In that glow each worker saw Thystonius.

I could not perceive the Passion directly. Though I read patterns of magic as people read scrolls, the Passions draw on power of a different order. A jot of mentality from every name-giver in Barsaive goes to nourish each Passion, as countless tiny cells make up a person. Those who do not energize the Passions never know them. The workers saw Thystonius in their several ways, and I looked through their eyes.

Alban saw a tall and brawny man of many years, unclothed but heavily tattooed with bright red symbols of the Order of Inner Light: scales, chimes, staves. Silver hair and a full silver beard streamed in the wind. To Alban nothing else so clearly meant vitality, wisdom, and energy.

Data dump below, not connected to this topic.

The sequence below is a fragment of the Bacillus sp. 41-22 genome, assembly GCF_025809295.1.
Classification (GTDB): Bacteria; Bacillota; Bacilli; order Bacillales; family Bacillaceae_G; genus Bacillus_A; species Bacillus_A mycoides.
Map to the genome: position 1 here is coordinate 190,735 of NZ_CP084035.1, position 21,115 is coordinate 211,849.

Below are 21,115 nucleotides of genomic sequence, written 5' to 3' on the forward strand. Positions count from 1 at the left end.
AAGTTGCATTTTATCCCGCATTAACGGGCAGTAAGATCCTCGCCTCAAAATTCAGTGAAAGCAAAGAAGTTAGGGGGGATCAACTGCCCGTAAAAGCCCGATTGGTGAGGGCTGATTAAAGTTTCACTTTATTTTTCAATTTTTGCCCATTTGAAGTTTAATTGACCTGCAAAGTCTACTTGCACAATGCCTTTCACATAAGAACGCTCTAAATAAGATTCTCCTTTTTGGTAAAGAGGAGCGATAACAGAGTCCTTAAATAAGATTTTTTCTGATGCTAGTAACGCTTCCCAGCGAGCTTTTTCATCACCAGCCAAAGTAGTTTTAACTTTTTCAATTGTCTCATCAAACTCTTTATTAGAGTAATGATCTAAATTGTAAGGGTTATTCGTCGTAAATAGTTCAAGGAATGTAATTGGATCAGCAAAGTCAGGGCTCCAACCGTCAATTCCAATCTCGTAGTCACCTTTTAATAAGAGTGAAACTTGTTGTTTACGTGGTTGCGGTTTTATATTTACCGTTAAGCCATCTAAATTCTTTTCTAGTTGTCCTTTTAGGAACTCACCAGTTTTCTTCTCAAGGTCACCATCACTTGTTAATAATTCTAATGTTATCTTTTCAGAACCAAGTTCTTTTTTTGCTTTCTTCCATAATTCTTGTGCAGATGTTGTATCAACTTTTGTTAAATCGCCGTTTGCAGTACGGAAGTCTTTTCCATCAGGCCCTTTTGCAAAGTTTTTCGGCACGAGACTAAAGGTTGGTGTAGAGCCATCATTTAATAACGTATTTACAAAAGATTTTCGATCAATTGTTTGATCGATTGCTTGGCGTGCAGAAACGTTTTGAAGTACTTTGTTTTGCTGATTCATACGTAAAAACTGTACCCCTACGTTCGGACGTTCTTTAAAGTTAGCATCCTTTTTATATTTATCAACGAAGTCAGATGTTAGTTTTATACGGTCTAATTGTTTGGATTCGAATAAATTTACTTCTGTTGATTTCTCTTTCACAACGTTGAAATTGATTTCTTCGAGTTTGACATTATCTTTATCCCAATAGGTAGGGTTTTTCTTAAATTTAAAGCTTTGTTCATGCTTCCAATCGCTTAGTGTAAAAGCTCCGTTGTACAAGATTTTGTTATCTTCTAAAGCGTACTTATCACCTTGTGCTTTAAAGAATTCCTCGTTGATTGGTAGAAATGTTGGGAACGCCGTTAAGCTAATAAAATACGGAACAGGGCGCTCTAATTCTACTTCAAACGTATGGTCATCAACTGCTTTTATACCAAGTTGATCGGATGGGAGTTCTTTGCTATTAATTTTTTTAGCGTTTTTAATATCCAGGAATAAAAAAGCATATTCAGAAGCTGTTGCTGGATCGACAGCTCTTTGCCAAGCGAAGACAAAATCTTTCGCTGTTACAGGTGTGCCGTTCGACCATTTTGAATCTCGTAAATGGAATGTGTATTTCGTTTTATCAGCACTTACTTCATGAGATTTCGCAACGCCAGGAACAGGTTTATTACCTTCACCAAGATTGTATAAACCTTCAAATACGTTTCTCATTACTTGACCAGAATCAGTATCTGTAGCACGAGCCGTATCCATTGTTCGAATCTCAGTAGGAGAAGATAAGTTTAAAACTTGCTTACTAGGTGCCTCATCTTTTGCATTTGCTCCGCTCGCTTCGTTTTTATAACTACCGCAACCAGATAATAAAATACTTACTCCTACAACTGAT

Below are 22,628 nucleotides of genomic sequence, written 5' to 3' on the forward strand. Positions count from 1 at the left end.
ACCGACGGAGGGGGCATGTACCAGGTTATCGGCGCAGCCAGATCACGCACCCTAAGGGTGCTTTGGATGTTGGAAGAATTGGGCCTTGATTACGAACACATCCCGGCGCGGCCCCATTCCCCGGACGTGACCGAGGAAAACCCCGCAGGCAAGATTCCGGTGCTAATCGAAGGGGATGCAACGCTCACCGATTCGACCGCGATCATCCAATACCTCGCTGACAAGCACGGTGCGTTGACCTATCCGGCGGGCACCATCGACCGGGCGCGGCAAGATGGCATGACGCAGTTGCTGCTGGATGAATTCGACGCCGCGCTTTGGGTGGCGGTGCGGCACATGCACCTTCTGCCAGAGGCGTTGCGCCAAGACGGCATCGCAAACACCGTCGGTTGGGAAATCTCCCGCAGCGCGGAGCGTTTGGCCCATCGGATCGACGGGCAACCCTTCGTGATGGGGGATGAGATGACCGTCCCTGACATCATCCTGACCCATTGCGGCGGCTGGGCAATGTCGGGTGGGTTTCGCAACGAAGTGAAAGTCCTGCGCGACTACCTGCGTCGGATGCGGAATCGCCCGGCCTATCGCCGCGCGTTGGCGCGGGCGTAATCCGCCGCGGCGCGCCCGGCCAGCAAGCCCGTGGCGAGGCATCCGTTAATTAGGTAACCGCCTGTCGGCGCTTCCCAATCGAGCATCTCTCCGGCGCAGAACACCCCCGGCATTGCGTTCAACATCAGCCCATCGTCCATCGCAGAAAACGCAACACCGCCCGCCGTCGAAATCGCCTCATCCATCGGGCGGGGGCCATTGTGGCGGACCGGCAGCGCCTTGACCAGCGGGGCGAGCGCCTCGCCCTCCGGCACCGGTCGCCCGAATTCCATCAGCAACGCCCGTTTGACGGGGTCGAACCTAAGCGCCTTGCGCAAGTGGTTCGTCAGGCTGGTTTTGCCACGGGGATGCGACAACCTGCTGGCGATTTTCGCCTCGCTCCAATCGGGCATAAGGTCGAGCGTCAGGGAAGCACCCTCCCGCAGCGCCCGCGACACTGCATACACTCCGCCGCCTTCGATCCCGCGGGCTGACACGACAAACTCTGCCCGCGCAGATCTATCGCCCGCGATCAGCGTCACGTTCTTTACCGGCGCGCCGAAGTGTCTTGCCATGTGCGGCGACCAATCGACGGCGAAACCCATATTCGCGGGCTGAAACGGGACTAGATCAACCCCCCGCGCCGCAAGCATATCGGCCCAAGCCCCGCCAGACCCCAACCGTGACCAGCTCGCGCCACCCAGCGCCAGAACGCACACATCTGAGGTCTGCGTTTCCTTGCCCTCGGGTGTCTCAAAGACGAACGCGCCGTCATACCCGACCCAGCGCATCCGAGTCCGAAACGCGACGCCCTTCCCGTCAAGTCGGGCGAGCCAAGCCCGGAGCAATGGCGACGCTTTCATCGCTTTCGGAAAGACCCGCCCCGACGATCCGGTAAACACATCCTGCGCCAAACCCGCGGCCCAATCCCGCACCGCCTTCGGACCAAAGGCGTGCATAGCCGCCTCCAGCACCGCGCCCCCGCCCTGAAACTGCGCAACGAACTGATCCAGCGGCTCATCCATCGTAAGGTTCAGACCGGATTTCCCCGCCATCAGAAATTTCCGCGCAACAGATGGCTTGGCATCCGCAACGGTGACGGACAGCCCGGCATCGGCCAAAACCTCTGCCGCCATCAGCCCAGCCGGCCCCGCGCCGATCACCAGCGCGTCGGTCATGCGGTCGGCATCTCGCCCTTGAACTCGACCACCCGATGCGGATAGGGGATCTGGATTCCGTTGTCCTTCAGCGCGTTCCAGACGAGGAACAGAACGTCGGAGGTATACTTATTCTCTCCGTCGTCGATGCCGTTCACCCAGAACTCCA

Standing without weight on the sandwall, the Passion spoke with the inner voice of the workers' thoughts.

Challengers! You who check the flood by strength of limb, why do you pause? Your homes stand dry, their brassy weathervanes turn yet in gusts of air and not of water, only by your courage. Still the torrent rushes. Bone-shaking thunderheads still soak the wind. The rising river does not tire, neither the cataract, and neither all the more should you. Rise, stand, fight!

Alban, Luggat, and all the exhausted workers stood up. They raised their eyes and gazed at Thystonius with reverence, and the sight lifted their hearts. They ran to the wall. In the space between steps the Passion's next words rose in them.

A moment past, I stood above another river far away, a trip of many days for mortals. There in the Caucavics, bare rough rock peaks, a plunging snow-fed rapids caught a savage, one of the local tribes who pierce their tongues in youth to show they will not use the hateful speech of foreigners. This shaven-headed woman, spare in form, full in years and fear, beat hard for shore against the icy current. I danced atop its feathery curls and urged her on, as now I urge you on, on, on!